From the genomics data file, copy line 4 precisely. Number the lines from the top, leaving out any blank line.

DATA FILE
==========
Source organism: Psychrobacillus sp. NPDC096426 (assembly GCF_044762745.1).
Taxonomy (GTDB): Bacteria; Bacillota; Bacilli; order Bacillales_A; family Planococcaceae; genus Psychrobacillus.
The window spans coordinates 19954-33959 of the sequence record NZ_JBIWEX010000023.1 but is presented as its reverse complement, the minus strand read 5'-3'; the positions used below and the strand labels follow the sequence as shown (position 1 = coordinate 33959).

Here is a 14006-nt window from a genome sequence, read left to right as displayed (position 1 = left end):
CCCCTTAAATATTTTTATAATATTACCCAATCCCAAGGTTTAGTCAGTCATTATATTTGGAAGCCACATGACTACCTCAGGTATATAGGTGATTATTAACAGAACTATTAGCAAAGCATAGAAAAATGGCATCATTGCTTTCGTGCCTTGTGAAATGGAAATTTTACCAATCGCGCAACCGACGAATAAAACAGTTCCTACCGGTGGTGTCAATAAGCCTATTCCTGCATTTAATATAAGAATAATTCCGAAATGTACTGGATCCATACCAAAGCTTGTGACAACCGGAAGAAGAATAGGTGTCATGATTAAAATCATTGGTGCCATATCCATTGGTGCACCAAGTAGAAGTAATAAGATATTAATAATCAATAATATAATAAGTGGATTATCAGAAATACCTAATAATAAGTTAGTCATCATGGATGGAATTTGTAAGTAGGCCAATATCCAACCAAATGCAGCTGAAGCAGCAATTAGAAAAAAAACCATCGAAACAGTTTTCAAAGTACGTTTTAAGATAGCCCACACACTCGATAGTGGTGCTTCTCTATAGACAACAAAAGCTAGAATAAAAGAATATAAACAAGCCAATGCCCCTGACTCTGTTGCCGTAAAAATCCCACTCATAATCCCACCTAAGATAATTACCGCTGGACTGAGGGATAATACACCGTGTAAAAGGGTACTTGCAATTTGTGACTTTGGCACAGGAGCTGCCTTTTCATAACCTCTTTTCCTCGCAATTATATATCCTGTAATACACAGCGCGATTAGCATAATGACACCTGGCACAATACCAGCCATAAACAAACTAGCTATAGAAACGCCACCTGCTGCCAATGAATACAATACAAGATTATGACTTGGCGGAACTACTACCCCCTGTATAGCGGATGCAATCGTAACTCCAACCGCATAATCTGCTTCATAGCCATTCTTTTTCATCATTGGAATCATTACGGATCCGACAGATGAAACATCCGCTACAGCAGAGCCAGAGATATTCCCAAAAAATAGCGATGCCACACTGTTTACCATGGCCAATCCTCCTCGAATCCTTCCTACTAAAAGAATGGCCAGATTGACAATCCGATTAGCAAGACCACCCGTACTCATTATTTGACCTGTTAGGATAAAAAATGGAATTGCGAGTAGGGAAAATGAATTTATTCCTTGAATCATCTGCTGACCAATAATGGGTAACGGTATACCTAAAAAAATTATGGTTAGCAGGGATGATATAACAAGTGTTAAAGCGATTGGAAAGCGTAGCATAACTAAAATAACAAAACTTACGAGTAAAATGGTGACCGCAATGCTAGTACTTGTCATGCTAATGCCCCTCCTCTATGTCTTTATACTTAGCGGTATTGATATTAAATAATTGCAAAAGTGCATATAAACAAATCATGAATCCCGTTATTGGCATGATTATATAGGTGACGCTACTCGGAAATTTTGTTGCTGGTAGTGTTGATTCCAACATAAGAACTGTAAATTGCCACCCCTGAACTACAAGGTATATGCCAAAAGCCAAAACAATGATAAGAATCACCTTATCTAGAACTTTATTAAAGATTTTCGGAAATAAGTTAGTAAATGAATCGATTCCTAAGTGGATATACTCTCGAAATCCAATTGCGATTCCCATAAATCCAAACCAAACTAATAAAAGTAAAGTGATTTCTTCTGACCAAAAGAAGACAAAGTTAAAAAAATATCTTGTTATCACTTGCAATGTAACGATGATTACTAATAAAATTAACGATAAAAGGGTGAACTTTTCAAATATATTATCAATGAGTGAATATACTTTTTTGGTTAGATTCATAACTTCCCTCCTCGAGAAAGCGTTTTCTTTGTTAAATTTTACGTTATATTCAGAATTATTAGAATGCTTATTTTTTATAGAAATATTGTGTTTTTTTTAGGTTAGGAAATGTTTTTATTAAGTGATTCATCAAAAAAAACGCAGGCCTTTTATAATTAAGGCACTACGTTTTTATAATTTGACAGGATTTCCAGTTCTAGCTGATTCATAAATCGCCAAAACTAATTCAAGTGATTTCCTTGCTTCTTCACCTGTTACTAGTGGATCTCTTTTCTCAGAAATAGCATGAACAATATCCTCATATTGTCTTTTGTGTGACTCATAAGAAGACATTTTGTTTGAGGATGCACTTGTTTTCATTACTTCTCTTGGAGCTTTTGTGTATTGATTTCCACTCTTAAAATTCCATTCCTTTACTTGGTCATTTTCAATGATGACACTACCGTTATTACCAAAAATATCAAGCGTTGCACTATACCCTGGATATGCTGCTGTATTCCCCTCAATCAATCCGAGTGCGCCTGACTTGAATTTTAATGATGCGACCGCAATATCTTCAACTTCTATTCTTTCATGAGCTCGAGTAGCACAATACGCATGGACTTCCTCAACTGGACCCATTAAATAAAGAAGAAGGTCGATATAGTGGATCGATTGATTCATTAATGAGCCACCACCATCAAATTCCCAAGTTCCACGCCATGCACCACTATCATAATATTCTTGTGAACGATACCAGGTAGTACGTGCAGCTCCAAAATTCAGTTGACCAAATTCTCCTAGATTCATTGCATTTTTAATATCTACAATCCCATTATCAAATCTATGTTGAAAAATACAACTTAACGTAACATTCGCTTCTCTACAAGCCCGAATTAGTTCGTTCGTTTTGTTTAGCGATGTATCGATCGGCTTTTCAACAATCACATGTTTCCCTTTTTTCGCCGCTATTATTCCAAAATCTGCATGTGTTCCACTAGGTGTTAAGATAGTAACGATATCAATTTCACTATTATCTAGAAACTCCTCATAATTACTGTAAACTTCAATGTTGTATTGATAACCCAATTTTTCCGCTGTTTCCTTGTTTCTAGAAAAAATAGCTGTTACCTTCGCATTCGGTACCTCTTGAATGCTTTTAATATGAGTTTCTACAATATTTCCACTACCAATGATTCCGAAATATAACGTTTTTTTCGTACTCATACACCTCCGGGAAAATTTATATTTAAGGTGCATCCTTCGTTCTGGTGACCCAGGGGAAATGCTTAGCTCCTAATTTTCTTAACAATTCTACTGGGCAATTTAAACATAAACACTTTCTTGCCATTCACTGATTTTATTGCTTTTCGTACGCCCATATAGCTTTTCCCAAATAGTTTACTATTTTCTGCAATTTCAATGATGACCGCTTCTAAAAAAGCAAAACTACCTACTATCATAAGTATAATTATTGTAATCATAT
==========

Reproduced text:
Here is a 14006-nt window from a genome sequence, read left to right as displayed (position 1 = left end):